For readers interested in feminist writing coming from North America, The Power of Adrienne Rich: A Biography by Hilary Holladay is certainly great news.
Adrienne Rich needs no introduction. She was one of the most prominent and influential activists and thinkers belonging to the second wave of feminism. Her poetry collections including Snapshots of a Daughter-in-Law, Diving into the Wreck, and Twenty One Love Poems have inspired generations of poets with a penchant for radical takes on identity and society. Her essays, especially “When we Dead Awaken” and “Compulsory Heterosexuality and Lesbian Existence”, were equally powerful and well received by readers.
She was one of those rare breeds of white feminist writers who could transcend their racial identity and express solidarity with black feminist thinkers like Audre Lorde. There, however, was a lack of material on a comprehensive sketch of her life that will help us place her poetry in context and understand the full range of her writing.
Hilary Holladay’s biography of Rich intends to fill in that gap. Both a journalist and an academic, Holladay in her book shows how the America Rich inherited disrupted and shaped her, and how she was essential to the second-wave of feminism.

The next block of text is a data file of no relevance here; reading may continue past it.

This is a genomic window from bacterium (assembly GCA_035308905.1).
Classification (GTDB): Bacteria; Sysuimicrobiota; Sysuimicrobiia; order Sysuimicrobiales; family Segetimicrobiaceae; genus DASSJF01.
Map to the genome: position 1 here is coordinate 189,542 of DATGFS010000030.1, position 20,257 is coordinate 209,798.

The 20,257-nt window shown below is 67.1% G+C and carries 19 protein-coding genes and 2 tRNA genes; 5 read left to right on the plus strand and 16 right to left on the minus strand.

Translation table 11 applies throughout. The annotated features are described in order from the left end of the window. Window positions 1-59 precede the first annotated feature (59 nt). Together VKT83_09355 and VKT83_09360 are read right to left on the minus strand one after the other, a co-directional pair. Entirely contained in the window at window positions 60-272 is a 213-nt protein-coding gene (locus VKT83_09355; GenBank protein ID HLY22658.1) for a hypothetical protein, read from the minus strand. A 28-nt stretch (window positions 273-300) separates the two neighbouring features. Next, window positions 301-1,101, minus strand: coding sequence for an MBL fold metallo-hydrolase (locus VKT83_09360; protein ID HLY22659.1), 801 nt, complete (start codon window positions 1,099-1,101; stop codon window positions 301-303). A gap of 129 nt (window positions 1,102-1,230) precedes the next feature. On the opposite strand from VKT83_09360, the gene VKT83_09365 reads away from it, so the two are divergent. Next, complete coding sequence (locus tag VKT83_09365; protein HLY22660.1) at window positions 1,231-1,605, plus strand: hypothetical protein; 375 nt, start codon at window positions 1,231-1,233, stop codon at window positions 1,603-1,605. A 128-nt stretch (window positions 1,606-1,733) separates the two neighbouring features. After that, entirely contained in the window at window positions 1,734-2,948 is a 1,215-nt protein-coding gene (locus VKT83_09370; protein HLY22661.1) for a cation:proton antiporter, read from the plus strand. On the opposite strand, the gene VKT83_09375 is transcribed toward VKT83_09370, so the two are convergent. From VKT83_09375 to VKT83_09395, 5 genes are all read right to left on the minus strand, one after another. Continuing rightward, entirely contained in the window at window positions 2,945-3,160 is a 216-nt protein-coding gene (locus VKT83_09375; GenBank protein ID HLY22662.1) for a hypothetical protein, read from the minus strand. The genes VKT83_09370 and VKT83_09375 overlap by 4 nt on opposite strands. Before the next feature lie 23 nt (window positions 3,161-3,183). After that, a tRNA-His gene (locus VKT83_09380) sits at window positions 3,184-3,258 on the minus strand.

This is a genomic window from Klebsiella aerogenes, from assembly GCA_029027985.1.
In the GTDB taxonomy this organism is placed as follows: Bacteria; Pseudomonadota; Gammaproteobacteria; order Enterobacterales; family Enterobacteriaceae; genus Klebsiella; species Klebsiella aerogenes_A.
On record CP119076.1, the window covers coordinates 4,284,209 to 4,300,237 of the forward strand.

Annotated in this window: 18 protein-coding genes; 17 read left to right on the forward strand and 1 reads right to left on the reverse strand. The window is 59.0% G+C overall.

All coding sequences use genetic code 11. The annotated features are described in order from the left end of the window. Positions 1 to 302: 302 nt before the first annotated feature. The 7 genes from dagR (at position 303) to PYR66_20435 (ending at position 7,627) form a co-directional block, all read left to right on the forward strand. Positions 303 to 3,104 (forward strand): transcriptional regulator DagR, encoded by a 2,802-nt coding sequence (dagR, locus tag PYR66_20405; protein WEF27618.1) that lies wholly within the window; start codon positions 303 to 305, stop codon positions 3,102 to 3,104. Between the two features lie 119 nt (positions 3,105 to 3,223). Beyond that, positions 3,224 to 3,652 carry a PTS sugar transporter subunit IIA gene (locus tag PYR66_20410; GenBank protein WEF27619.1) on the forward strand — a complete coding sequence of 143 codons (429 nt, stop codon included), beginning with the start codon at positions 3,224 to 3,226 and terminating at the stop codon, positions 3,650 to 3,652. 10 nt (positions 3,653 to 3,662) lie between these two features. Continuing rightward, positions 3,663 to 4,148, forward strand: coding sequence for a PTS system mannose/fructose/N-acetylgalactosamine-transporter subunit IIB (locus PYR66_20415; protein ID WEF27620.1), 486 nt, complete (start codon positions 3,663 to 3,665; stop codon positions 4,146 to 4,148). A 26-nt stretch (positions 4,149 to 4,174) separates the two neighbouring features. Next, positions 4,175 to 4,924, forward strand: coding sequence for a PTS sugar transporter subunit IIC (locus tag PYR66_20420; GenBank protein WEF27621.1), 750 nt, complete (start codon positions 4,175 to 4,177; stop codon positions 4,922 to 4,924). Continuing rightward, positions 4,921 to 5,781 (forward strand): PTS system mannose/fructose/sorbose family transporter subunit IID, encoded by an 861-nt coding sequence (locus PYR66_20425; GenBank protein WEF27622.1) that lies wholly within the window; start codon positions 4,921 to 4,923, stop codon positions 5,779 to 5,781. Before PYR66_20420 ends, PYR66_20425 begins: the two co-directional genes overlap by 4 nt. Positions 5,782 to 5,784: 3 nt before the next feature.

Rich was not born a rebel. When she had started her literary career as a young woman, she did not curve away from the traditional female role the then American society demanded. In 1951, she enrolled at Radcliffe (then Harvard’s college for women) and later, after her marriage with Alfred H Conrad with whom she had three sons, she tried to find a place in the male-dominated literary circles centring around Boston University. As Hollayday writes, she was a “vigilant mom by day, chain-smoking, hard-drinking poet by night.”
Hollayday, with a detailed portrayal of different episodes in Rich’s life, sketches how since the 1960s Rich realised that she “had to come out as a woman,” and accordingly, how the feminist consciousness began to be more prominent in her poetry. In Snapshots of a Daughter-in-Law, she pulverised the poetic conventions and traditions that she termed “patriarchal”. In her subsequent collections, Hollayday points out, her stance continued to be stronger and more radical.
Rich was a self-professed “pessimistic optimist”, a lesbian separatist, who gradually moved away from her earlier radical views about gender and society only to make her feminist praxis more inclusive and more relevant to people of all colours and orientations.
Hilary Holladay’s biography of Adrienne Rich tells a very compelling and beautiful story not only of a gifted poet and writer but also of triumphs, where “trauma is not the end of the story,” rather the “beginning”.